The European Commissions Representation in Cyprus had warned the TRNC government not to go-ahead with the campus plan. It has already provided 5.2 million euros of funding for the preparation of management plans for the six potential Natura 2000 areas in North Cyprus, including the Karpaz Special Protection zone, and six other areas including Alagadi, Akdeniz and the Southern Karpaz.

    The Biologists Association said the site change was a positive development. General Secretary of the association Niyazi Turkseven said that the union wanted the country to develop, but stressed this development should be sustainable.

    It is wrong to open a protected area for development. However, we are happy with the governments decision and want to see the project go-ahead according to existing rules and regulations. First of all, an environmental impact report should be sought. It should respect the environment, said Mr Turkseven.

    The universitys main thrust behind the project is to provide input to the economic, social and cultural development of the people living in the region. The campus will be composed of departments such as marine studies, aviation, tourism and archaeology.


    The main story in todays Turkish press is the visit to Ankara of the French Minister of Foreign and European Affairs Bernard Kouchner, as well as statements by the Turkish Foreign Minister Ahmet Davutoglu during a joint press conference and his reference to the Cyprus problem. The motion adopted by parliament to extend for another year the mandate for Turkish Armed Forces (TSK) to launch cross-border military operations into the north of Iraq, statements by Erdogan on the resignations from the Supreme Council of Judges and Prosecutors (HSYK) and other domestic issues are highlighted in todays press.

    [09] Turkish and French Foreign Ministers meet; Davutoglu defines the Cyprus problem as a political obstacle in Turkeys EU process

    Ankara Anatolia news agency (A.A. 12.10.10) reported on the meeting of the Turkish Foreign Minister Ahmet Davutoglu with the French Minister of Foreign and European Affairs Bernard Kouchner in Ankara on Tuesday.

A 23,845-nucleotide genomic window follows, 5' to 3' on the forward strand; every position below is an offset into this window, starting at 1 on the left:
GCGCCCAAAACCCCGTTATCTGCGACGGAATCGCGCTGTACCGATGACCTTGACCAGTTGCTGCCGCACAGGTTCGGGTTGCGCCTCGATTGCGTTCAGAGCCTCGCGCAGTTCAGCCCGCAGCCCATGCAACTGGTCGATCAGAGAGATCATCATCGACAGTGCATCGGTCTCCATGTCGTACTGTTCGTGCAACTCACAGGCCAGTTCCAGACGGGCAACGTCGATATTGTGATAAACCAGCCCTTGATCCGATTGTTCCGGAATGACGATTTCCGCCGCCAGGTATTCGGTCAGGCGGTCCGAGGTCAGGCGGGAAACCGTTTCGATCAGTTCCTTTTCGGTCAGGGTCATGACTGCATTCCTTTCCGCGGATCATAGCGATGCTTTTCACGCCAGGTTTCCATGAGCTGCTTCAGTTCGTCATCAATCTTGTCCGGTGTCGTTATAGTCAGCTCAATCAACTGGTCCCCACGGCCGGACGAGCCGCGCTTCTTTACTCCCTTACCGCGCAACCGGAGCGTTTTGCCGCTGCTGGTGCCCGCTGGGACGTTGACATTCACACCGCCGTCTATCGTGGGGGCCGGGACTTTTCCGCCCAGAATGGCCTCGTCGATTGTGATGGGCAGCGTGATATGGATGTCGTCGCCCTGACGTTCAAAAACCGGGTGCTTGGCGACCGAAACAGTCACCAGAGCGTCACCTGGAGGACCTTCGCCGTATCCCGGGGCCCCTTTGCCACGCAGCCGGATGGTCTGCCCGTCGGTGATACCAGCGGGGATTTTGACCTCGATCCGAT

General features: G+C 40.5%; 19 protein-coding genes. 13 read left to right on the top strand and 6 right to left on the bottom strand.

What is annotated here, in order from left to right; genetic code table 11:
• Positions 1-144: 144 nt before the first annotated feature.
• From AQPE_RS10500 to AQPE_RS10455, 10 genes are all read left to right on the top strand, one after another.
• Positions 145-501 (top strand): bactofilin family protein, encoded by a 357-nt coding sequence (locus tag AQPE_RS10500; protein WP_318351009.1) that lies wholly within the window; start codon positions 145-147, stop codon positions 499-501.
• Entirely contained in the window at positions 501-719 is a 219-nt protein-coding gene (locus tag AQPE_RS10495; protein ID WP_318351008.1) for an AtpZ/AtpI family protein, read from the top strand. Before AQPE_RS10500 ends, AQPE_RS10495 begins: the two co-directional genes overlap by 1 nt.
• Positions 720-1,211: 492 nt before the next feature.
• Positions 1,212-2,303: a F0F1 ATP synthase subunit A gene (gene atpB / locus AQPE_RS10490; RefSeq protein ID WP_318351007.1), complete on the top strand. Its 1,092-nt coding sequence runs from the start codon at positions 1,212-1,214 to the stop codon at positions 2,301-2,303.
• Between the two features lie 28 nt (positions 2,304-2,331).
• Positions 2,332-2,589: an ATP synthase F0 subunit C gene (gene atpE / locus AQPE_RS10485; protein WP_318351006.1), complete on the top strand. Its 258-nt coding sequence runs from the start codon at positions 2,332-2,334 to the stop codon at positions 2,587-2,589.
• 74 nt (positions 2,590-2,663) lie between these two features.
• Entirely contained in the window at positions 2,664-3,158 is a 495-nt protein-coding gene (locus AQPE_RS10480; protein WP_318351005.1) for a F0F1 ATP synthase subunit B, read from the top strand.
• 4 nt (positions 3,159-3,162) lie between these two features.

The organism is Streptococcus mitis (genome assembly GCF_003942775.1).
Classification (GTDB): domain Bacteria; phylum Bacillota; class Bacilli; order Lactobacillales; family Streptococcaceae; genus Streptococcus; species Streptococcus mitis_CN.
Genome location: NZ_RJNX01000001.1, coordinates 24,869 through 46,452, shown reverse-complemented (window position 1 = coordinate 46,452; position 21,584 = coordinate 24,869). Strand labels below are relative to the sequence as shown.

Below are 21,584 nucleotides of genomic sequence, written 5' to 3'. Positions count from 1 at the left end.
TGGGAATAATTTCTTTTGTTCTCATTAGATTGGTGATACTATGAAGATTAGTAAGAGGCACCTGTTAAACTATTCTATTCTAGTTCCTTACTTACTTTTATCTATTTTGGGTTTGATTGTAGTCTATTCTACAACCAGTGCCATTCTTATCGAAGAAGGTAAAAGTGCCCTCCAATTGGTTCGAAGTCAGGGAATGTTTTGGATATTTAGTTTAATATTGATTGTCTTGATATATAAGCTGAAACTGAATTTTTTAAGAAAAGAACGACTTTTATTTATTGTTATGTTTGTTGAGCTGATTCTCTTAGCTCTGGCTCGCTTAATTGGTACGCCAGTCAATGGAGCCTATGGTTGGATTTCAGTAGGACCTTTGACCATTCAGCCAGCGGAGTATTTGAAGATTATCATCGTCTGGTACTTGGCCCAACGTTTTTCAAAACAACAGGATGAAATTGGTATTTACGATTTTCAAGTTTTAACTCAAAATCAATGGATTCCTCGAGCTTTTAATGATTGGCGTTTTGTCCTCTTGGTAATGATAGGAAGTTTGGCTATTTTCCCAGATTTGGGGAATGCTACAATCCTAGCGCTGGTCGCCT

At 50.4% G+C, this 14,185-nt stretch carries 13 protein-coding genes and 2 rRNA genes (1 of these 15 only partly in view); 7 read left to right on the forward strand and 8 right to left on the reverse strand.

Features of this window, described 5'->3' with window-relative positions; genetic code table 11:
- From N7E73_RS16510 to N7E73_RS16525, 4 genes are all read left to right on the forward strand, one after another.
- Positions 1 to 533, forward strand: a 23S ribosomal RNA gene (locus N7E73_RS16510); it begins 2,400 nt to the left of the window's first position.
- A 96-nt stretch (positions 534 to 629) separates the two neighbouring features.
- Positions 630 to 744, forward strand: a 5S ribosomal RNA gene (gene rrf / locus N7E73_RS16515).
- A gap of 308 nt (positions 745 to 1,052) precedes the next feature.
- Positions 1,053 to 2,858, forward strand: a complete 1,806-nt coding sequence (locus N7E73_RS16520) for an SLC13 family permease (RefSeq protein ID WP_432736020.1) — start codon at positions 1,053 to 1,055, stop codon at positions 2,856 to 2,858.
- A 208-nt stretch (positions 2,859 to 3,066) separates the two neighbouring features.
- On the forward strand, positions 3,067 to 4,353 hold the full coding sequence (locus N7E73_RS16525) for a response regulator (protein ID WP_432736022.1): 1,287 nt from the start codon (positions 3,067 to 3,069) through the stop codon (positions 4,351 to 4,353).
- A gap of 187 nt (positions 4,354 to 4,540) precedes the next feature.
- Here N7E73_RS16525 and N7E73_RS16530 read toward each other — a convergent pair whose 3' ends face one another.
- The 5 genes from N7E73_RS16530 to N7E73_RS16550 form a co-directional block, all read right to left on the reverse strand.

Speaking during a joint press conference, Ahmet Davutoglu referred to Cyprus and said that despite their (Turkeys) efforts for peace, Turkey and the people of the Turkish Republic of Northern Cyprus (TRNC) were still being punished. It is impossible to understand it, said Davutoglu. We have suggested to hold a peace conference --like the one in 2004-- within the next few months and covering all parties, but we have not received a response, Davutoglu noted.

    Davutoglu expressed the hope that talks will yield positive results, and the problem will be solved, and the path of Turkey-EU relations will be opened.

    As A.A. reported, regarding Turkeys EU membership process, Davutoglu said that Turkey can record a great progress in the process if political obstacles --which are not related with EU negotiations-- are not put before Turkey. He added that he meant the Cyprus issue. Davutoglu said that Turkeys decision for EU membership is a strategic target for the whole country. He noted that Turkeys efforts to fulfil reforms are known, adding that the recent constitutional reform is an indication.

    According to A.A, Davutoglu asked his French counterpart for more support of Turkeys European Union membership. We have extended a request for stronger French support in the opening of more chapters in our membership negotiations, as well as in easing visa procedures. We want the same visa procedures for the Balkan countries, nothing less, nothing more," Davutoglu said. He added that Turkey and France shared similar interests and positions in many issues, especially in energy, adding that the two ministers also discussed issues such as Irans nuclear programme, the Balkans, Afghanistan, and relations with Central Asian countries.

    The Turkish minister said French President Nicolas Sarkozy was expected to pay a visit to Turkey within 2 to 3 months, after France assumes the rotating presidency of the Group of Twenty (G-20).

    Kouchner, on his part, said the two countries were engaged in what France regarded as a necessary cooperation in the fight against terrorism, adding that Turkey's intelligence chief had recently paid a visit to France.